Why Marketing Is Just One of Many Changes for Defense Contractors

Posted by douglasburdett

With warfare's evolving nature, declining defense budgets and new competitors, the business landscape for defense contractors is changing. The need to market themselves is a sign of the times.

Defense Industry Change photo credit: Matt From London via photopin cc

For defense contractors, a perfect storm of change is brewing:

  • Defense budgets are declining in nations that have had some of the largest budgets.
  • The nature of warfare is changing. The ascent of asymmetric and cyber warfare requires new doctrines, training, equipment and support.
  • Many companies from commercial markets are moving into the defense sector.

Deloitte's "Global Defense Outlook," shows that the higher-income nations are decreasing their defense spending while those with lower incomes are increasing theirs.

However, the lower-income nations are not investing in traditional "heavy metal" (e.g. tanks, ships, planes) but rather on high tech and special operations instead of big equipment.

The report outlines five strategic realities that are shaping policy, investment levels, and force structures:

  1. Spending growth concentrated in the lower-income countries
  2. Denuclearization
  3. Declining emphasis on general-purpose forces
  4. Rise of special operations forces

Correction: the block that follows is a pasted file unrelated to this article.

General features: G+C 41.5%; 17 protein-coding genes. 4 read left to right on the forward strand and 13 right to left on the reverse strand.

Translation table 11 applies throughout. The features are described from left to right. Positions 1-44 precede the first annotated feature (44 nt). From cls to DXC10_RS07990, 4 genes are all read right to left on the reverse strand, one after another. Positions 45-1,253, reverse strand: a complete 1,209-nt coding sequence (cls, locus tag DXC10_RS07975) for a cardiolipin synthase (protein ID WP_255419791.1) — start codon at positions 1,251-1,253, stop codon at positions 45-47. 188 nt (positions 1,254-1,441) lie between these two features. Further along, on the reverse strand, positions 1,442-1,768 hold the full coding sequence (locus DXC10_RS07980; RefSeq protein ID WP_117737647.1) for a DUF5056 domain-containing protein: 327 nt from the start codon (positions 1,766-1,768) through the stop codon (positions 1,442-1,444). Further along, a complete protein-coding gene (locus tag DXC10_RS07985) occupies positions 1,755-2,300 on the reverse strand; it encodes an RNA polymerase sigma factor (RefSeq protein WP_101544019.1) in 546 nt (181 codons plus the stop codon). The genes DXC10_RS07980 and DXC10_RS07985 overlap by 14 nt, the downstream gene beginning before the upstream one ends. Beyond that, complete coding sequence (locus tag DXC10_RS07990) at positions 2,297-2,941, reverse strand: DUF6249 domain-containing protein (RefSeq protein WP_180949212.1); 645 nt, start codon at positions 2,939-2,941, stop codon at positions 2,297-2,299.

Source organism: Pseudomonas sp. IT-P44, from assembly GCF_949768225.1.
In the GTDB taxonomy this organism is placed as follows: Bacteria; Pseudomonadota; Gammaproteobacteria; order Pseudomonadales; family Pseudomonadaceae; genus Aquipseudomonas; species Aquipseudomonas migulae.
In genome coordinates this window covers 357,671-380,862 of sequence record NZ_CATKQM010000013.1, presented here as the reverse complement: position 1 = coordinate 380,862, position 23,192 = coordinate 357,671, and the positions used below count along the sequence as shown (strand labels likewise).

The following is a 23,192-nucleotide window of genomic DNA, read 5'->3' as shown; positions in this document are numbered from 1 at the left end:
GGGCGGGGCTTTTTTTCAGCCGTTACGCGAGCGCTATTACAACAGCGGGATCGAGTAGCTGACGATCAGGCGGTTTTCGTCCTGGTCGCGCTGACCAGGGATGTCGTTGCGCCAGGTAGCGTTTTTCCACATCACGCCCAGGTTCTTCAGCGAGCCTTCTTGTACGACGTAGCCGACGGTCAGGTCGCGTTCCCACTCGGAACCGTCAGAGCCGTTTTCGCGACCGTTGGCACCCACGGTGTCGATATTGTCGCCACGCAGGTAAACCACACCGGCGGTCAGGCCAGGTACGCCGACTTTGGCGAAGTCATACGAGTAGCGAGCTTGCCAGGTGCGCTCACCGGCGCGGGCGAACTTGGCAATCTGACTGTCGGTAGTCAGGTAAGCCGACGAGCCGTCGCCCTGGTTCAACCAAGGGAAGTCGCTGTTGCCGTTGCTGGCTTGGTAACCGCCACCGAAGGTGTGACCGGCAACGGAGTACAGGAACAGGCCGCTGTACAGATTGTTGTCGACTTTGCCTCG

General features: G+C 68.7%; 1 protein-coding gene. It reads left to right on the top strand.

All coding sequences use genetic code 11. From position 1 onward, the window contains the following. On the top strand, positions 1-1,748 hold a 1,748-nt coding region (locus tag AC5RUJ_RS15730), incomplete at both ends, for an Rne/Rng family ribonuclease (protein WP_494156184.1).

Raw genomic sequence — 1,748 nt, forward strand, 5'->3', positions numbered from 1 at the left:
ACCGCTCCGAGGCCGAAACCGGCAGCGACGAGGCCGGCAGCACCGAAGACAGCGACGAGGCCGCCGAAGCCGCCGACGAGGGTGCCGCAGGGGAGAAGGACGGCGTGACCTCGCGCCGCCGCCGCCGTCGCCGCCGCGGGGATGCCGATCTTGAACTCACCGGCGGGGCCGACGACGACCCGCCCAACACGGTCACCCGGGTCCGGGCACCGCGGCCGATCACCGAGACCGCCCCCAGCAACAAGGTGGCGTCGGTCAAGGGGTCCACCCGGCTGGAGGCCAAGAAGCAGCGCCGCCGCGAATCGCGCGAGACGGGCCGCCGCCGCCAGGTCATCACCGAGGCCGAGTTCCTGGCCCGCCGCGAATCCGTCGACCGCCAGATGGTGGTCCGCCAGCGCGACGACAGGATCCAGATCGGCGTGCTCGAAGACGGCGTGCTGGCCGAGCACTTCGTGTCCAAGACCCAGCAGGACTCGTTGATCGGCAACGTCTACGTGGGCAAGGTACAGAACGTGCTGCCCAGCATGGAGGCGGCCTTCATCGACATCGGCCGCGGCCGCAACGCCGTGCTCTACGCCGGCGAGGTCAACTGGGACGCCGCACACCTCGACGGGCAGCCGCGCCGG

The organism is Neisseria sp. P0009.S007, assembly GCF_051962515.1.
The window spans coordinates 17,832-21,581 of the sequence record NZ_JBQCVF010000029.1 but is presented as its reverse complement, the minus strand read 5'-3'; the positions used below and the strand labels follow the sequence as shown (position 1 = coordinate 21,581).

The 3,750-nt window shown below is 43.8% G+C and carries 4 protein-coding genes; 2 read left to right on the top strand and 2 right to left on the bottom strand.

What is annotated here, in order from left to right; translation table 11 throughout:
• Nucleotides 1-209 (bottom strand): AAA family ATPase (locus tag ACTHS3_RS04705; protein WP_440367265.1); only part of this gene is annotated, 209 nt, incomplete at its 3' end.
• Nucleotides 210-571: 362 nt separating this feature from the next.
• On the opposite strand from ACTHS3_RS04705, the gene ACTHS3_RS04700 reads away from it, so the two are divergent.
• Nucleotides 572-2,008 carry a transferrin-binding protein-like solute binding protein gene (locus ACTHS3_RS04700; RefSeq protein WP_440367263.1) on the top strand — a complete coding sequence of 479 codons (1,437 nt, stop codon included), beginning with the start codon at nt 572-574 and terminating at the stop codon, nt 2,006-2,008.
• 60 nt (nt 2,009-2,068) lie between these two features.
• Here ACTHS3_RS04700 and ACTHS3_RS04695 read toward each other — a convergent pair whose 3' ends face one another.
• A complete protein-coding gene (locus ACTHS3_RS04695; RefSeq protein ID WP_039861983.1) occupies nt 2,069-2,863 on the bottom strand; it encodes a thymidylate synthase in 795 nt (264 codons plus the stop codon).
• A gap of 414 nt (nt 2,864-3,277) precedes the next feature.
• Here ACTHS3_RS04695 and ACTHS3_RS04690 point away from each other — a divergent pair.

5. Cyber as a military operational domain

As a result of this changing landscape many defense contractors are diversifying beyond the military:

  • To other parts of the government.
  • To commercial markets.
  • Overseas.

When diversifying, one new twist for defense contractors is marketing. As they branch out to other areas of government, commercial markets or overseas, the need for defense contractors to market themselves is becoming a priority.

The one silver lining for defense contractors stepping up their marketing efforts is that marketing is going through enormous change as well.

The benefit to defense contractors is that the traditional, interruptive marketing methods that have been mainstays for over 50 years (advertising, direct mail, cold calling, trade shows, press releases) are now taking a back seat to more effective and less expensive approaches.

Now, defense contractors can use inbound marketing to aid their diversification. Inbound marketing, is about attracting attention online by publishing remarkable content to attract visitors to your website, converting that traffic into leads and then nurturing the leads until they are ready to buy. Inbound tactics include blogging, whitepapers, webinars, SEO and social media.

What do you think? Please join the conversation below. And if you found this helpful, please share it with your network.

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